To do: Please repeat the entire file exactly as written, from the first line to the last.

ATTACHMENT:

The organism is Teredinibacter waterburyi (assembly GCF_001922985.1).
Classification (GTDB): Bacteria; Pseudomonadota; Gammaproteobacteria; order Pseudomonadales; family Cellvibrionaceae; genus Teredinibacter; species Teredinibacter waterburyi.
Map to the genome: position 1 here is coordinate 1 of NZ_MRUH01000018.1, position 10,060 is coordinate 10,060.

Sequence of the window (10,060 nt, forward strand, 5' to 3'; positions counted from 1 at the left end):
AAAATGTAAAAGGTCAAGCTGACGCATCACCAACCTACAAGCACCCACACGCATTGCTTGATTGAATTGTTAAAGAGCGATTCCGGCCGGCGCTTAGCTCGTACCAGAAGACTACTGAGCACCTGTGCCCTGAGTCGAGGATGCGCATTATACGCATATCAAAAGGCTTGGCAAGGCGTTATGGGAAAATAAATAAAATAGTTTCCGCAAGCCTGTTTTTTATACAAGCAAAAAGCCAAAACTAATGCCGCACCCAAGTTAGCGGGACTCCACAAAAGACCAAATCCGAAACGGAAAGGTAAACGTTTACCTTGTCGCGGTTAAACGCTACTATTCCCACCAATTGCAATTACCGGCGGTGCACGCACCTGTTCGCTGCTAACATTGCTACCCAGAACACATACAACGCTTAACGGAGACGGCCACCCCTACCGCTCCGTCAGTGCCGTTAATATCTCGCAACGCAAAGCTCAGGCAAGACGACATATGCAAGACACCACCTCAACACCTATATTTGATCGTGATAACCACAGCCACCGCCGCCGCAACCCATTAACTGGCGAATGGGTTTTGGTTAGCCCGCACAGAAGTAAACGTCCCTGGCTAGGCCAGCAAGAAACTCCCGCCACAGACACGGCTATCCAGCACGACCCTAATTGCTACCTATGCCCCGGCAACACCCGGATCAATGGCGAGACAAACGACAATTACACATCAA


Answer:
The organism is Teredinibacter waterburyi (assembly GCF_001922985.1).
Classification (GTDB): Bacteria; Pseudomonadota; Gammaproteobacteria; order Pseudomonadales; family Cellvibrionaceae; genus Teredinibacter; species Teredinibacter waterburyi.
Map to the genome: position 1 here is coordinate 1 of NZ_MRUH01000018.1, position 10,060 is coordinate 10,060.

Sequence of the window (10,060 nt, forward strand, 5' to 3'; positions counted from 1 at the left end):
AAAATGTAAAAGGTCAAGCTGACGCATCACCAACCTACAAGCACCCACACGCATTGCTTGATTGAATTGTTAAAGAGCGATTCCGGCCGGCGCTTAGCTCGTACCAGAAGACTACTGAGCACCTGTGCCCTGAGTCGAGGATGCGCATTATACGCATATCAAAAGGCTTGGCAAGGCGTTATGGGAAAATAAATAAAATAGTTTCCGCAAGCCTGTTTTTTATACAAGCAAAAAGCCAAAACTAATGCCGCACCCAAGTTAGCGGGACTCCACAAAAGACCAAATCCGAAACGGAAAGGTAAACGTTTACCTTGTCGCGGTTAAACGCTACTATTCCCACCAATTGCAATTACCGGCGGTGCACGCACCTGTTCGCTGCTAACATTGCTACCCAGAACACATACAACGCTTAACGGAGACGGCCACCCCTACCGCTCCGTCAGTGCCGTTAATATCTCGCAACGCAAAGCTCAGGCAAGACGACATATGCAAGACACCACCTCAACACCTATATTTGATCGTGATAACCACAGCCACCGCCGCCGCAACCCATTAACTGGCGAATGGGTTTTGGTTAGCCCGCACAGAAGTAAACGTCCCTGGCTAGGCCAGCAAGAAACTCCCGCCACAGACACGGCTATCCAGCACGACCCTAATTGCTACCTATGCCCCGGCAACACCCGGATCAATGGCGAGACAAACGACAATTACACATCAA